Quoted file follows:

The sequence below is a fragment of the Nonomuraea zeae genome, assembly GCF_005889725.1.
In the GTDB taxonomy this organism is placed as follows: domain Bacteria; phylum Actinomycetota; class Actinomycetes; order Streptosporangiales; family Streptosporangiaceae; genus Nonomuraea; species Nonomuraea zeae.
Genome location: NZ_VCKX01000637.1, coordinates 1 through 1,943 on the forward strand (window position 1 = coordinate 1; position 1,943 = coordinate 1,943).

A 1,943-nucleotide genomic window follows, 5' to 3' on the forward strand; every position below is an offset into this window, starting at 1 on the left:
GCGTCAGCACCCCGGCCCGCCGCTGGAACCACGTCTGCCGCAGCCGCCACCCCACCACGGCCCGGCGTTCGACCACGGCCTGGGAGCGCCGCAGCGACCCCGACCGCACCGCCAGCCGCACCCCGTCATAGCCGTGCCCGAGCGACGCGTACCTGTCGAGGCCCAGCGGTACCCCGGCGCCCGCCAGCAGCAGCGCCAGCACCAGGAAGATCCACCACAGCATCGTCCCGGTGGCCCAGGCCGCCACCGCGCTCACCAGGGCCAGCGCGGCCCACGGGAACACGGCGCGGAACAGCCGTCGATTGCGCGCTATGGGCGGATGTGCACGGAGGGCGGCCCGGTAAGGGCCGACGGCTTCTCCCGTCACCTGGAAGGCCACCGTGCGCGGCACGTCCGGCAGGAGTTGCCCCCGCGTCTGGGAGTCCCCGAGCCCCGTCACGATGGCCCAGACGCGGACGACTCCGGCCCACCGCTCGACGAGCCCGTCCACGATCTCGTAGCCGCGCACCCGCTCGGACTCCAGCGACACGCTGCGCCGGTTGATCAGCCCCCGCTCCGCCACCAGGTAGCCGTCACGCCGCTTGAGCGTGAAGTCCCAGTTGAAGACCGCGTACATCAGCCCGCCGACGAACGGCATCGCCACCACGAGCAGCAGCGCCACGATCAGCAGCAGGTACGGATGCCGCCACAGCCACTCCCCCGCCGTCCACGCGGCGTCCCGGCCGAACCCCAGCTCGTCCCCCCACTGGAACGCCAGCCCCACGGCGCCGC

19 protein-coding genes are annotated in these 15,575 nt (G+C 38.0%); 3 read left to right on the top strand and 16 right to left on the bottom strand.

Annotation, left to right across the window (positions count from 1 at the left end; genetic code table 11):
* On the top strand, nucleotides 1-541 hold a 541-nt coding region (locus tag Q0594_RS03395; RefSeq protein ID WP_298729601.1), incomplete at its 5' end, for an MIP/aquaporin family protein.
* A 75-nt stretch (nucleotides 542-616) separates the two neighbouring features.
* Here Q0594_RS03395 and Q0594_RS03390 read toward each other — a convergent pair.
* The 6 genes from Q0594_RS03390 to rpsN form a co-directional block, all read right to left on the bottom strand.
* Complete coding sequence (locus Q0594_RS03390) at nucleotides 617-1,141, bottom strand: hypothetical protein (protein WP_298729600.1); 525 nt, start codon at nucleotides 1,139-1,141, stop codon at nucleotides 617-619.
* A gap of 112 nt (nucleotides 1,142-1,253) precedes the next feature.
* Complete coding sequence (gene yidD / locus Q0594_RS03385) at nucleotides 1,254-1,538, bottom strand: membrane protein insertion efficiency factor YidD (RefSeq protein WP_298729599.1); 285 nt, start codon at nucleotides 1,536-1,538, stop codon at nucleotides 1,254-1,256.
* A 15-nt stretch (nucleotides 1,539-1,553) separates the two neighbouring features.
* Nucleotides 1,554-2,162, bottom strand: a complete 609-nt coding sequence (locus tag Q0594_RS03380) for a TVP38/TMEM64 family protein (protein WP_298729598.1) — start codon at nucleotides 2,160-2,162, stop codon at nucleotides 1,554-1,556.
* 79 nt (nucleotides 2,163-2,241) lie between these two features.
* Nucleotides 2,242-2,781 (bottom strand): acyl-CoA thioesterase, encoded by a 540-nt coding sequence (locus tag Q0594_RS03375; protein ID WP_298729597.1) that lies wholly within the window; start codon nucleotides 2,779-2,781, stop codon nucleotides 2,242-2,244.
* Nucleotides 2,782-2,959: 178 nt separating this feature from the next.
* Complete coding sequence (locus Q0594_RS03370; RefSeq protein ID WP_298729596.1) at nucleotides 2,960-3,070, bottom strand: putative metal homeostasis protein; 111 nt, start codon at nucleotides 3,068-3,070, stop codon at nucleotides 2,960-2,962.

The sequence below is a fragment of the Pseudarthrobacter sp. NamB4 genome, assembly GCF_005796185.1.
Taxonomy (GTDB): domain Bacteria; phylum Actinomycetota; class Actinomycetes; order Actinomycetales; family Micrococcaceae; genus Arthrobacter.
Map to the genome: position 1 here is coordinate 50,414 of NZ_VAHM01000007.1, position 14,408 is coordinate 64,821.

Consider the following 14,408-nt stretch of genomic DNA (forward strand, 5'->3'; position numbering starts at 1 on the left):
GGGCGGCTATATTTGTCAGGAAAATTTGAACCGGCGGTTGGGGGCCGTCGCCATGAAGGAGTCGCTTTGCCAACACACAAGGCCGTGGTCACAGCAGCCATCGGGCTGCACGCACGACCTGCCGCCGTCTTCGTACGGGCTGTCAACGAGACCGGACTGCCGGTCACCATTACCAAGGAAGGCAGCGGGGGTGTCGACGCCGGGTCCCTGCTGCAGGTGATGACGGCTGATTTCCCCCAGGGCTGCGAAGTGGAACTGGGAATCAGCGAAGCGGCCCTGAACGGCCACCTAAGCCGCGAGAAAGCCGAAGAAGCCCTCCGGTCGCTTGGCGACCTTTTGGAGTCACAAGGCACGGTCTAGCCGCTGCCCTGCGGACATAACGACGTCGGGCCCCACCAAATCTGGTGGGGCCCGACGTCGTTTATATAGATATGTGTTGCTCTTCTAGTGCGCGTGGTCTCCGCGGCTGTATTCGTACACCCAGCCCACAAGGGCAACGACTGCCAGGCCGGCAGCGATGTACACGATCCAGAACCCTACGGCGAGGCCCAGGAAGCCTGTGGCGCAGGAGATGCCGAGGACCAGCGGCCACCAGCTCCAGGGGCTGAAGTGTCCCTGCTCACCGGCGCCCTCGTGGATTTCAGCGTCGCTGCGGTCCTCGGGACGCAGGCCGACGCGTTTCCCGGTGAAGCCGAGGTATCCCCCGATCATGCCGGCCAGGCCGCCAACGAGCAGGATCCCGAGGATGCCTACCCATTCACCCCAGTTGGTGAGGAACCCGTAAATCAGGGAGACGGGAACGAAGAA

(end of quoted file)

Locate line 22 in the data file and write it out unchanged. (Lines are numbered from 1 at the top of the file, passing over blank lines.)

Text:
Taxonomy (GTDB): domain Bacteria; phylum Actinomycetota; class Actinomycetes; order Actinomycetales; family Micrococcaceae; genus Arthrobacter.